Heppner: From the concerned patriots of Columbia County
When you have a situation ... involving multiple groups from many different walks of life coming together for any reason, there is bound to be a little tension, especially when it comes to racial matters and the inequalities of today being addressed.
On Wednesday, June 3, St Helens came together, in many different ways, for the BLM march. We had true and honest marchers wishing for their voices to be heard. We had local kids, rabble rousers and others, some well-meaning and supportive, and also people with microphones who were not associated with the group. There were children of our community, fathers, business owners and patriots. On top of this and preceding the event was the threat of an Antifa presence. Whether true or not, this was not something to be taken lightly considering the violence that has followed this group in the past.
There are many patriotic men in St Helens. Some had friends and family members in the march. Some had friends who own businesses downtown. All of them stand for freedom. They stand for all freedoms, including the right to freedom of speech. Their presence downtown was intended to ensure that right could be carried out without threats of outside violence infringing upon it. The patriots and fathers of this town worked tirelessly for two nights straight, with the permission of the law enforcement, to ensure extra safety for this march. Some of them were spit upon, some were sneered at and yelled at, receiving remarks such as "redneck lives don't matter."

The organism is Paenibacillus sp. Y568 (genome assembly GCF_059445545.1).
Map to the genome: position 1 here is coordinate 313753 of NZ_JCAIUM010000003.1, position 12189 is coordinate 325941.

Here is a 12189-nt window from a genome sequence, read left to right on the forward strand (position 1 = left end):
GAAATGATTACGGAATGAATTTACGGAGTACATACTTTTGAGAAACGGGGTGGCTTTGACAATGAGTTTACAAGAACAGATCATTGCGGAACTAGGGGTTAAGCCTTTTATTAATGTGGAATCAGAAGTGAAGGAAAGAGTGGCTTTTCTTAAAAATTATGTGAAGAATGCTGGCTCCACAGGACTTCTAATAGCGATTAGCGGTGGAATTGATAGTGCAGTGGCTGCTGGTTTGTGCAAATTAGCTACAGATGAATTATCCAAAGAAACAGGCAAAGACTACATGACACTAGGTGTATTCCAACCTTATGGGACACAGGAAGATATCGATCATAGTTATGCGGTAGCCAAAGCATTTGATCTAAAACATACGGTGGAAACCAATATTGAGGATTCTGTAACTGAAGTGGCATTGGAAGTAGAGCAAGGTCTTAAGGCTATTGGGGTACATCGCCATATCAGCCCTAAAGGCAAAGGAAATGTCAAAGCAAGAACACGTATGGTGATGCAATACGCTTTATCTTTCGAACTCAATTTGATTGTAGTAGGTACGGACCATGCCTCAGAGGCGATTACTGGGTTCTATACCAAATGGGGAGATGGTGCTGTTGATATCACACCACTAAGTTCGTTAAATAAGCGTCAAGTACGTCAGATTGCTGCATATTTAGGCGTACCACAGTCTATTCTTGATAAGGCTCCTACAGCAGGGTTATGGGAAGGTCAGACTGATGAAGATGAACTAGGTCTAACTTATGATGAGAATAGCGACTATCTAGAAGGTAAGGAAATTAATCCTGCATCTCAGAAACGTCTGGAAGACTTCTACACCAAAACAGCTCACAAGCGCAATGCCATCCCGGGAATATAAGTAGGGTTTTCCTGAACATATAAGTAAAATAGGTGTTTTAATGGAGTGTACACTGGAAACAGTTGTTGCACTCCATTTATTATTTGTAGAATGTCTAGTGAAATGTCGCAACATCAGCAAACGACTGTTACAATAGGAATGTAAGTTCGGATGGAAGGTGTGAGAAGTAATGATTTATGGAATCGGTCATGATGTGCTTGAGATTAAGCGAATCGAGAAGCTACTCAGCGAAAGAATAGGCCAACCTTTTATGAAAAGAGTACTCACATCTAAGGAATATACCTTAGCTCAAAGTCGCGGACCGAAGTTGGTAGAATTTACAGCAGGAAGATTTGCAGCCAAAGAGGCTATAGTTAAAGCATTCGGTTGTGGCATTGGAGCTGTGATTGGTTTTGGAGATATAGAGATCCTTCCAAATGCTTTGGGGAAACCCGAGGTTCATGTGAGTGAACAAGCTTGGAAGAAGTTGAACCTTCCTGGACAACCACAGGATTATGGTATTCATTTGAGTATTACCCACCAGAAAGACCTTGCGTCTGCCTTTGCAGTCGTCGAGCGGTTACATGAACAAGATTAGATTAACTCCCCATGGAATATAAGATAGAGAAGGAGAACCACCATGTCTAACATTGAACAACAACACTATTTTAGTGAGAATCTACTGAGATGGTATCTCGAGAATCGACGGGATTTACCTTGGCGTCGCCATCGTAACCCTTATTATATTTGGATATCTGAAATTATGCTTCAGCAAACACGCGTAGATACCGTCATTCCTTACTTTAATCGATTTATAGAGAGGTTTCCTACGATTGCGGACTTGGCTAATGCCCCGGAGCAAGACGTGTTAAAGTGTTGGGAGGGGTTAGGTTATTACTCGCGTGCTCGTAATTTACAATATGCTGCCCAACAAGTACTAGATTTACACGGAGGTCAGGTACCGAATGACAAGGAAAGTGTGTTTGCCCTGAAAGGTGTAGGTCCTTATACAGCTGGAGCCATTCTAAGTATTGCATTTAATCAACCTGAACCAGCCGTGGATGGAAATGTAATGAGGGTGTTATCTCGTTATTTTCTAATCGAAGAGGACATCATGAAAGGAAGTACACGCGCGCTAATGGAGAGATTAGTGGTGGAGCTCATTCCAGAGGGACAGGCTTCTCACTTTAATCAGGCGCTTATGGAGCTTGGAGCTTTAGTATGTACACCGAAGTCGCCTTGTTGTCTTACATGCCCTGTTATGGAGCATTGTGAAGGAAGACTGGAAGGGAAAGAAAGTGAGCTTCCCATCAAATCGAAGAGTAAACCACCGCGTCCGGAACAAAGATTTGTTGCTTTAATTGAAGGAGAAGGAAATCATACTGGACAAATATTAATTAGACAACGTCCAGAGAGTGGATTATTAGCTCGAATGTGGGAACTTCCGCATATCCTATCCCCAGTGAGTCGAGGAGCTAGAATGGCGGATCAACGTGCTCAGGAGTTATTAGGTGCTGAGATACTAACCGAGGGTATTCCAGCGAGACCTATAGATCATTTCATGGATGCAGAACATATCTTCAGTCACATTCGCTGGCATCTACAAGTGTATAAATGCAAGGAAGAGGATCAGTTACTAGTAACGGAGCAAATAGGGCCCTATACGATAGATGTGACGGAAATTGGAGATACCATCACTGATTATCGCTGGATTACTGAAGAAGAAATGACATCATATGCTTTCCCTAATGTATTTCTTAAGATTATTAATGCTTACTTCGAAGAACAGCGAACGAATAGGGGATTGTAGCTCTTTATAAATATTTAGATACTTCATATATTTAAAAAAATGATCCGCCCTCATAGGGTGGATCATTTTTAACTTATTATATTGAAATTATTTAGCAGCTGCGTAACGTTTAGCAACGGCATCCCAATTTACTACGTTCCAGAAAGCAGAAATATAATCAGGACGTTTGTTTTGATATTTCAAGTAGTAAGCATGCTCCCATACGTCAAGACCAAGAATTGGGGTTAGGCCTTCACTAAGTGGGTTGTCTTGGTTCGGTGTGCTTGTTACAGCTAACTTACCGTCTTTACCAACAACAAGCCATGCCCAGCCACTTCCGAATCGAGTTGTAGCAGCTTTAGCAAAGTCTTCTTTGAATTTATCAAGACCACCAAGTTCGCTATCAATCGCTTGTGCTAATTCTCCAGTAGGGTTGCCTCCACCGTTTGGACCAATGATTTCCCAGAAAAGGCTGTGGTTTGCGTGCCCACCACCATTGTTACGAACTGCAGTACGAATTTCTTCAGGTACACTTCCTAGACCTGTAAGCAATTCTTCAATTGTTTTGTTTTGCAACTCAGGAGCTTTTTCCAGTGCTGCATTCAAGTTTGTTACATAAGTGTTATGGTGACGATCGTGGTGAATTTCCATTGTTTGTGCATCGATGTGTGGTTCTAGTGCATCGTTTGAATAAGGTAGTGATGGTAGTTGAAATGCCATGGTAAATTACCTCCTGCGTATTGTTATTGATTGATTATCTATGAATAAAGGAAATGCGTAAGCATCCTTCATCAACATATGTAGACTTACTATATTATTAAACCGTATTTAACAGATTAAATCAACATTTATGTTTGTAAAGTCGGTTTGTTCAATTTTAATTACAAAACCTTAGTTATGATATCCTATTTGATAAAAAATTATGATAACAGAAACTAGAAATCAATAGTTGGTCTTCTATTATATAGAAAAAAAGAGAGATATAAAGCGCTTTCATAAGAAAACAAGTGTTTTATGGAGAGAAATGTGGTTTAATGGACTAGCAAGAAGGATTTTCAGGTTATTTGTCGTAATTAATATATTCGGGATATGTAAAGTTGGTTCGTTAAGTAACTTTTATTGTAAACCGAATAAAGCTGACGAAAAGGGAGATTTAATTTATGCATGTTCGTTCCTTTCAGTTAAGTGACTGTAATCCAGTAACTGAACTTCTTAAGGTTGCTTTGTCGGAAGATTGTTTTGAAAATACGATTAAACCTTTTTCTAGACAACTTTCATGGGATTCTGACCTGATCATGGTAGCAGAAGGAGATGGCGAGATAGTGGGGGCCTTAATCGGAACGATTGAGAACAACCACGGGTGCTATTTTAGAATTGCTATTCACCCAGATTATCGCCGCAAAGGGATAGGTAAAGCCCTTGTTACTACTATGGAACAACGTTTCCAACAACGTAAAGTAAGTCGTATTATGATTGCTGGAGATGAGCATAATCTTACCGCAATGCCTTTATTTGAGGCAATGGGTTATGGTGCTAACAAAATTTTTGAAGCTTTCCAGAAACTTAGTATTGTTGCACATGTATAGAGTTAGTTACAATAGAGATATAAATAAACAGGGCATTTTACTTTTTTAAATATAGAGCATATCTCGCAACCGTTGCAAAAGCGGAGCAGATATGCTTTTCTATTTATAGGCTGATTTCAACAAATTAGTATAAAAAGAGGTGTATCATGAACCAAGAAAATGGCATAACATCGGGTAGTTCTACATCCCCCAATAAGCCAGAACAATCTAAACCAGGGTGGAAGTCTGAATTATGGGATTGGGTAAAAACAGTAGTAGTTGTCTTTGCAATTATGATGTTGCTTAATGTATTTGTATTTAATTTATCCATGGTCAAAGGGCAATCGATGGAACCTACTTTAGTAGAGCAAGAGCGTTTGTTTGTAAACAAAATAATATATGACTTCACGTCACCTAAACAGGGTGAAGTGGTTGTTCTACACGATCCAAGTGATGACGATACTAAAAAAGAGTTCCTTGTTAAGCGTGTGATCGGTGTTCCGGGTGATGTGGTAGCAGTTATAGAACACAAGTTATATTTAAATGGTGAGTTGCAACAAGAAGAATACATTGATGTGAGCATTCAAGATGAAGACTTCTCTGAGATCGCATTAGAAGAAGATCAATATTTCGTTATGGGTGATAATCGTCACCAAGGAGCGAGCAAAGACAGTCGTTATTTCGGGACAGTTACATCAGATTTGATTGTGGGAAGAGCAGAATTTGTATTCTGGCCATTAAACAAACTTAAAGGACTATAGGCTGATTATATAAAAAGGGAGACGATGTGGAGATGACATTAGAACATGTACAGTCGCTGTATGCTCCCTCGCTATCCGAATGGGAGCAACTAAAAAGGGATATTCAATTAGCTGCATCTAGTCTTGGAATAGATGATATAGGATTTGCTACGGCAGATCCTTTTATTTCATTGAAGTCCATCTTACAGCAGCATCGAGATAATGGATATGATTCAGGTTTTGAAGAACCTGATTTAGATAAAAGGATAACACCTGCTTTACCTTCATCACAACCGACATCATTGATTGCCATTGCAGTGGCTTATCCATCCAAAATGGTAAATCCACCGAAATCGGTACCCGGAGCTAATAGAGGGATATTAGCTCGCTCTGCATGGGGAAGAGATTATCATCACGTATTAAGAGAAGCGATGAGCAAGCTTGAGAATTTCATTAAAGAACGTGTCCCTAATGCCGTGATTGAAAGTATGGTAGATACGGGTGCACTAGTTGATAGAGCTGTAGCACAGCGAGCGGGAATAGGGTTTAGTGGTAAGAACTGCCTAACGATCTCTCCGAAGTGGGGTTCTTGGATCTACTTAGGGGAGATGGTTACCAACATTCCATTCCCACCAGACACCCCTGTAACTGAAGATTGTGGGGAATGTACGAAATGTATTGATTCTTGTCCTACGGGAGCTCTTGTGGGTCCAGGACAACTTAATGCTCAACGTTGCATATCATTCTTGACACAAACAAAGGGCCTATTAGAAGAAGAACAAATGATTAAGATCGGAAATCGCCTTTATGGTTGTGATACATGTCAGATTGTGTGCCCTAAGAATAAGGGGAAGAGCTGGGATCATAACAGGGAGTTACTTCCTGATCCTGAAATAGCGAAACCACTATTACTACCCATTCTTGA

I understand that the presence of guns can make people nervous, but every precaution was taken, including speaking with the organizer of the march, to ensure safety and good will. Unfortunately, with so little warning and given the stressful situation with so many people, including out of town visitors, it was difficult to spread the word quickly. Not every variable can be controlled. You can't force everyone to see eye to eye.
But our core group of men in this county had only one intention and that was to ensure everyone's safety by making sure that everyone's voice was heard on those courthouse steps.
Please remember that, while asking for recognition of wrongs, asking for equality, and providing a voice for a man whose voice is now silenced forever, the men of this county also want to hold onto their freedoms and loved ones, and many of their friends and loved ones were gathered in front of that courthouse in solidarity and support. We need to also remember that in a world where you can literally pick your gender, watch feminism marching at the forefront in all our lives, and where people are allowed to be anything they desire, that we also need to remember to let men be men.
Sarah Heppner, St. Helens
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